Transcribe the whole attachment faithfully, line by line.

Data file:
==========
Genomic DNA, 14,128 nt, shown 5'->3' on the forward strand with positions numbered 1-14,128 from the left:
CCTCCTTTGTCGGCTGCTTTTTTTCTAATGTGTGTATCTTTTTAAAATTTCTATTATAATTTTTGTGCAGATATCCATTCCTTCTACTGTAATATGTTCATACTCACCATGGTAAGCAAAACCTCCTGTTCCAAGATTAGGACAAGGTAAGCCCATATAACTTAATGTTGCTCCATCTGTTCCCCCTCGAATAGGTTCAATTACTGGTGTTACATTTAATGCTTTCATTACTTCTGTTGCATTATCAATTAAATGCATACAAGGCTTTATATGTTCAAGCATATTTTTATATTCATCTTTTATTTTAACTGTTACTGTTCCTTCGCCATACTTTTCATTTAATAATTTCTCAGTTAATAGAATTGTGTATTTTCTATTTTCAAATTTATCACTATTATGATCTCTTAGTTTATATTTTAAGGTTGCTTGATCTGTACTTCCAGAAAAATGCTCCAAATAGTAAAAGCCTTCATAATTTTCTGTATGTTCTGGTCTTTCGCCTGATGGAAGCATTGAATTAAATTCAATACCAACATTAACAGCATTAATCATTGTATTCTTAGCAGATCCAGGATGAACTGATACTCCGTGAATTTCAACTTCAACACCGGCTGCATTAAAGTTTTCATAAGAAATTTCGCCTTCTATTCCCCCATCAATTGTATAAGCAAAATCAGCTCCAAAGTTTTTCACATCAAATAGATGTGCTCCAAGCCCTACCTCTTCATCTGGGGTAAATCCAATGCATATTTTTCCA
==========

Genomic DNA, 14,128 nt, shown 5'->3' on the forward strand with positions numbered 1-14,128 from the left:
CCTCCTTTGTCGGCTGCTTTTTTTCTAATGTGTGTATCTTTTTAAAATTTCTATTATAATTTTTGTGCAGATATCCATTCCTTCTACTGTAATATGTTCATACTCACCATGGTAAGCAAAACCTCCTGTTCCAAGATTAGGACAAGGTAAGCCCATATAACTTAATGTTGCTCCATCTGTTCCCCCTCGAATAGGTTCAATTACTGGTGTTACATTTAATGCTTTCATTACTTCTGTTGCATTATCAATTAAATGCATACAAGGCTTTATATGTTCAAGCATATTTTTATATTCATCTTTTATTTTAACTGTTACTGTTCCTTCGCCATACTTTTCATTTAATAATTTCTCAGTTAATAGAATTGTGTATTTTCTATTTTCAAATTTATCACTATTATGATCTCTTAGTTTATATTTTAAGGTTGCTTGATCTGTACTTCCAGAAAAATGCTCCAAATAGTAAAAGCCTTCATAATTTTCTGTATGTTCTGGTCTTTCGCCTGATGGAAGCATTGAATTAAATTCAATACCAACATTAACAGCATTAATCATTGTATTCTTAGCAGATCCAGGATGAACTGATACTCCGTGAATTTCAACTTCAACACCGGCTGCATTAAAGTTTTCATAAGAAATTTCGCCTTCTATTCCCCCATCAATTGTATAAGCAAAATCAGCTCCAAAGTTTTTCACATCAAATAGATGTGCTCCAAGCCCTACCTCTTCATCTGGGGTAAATCCAATGCATATTTTTCCA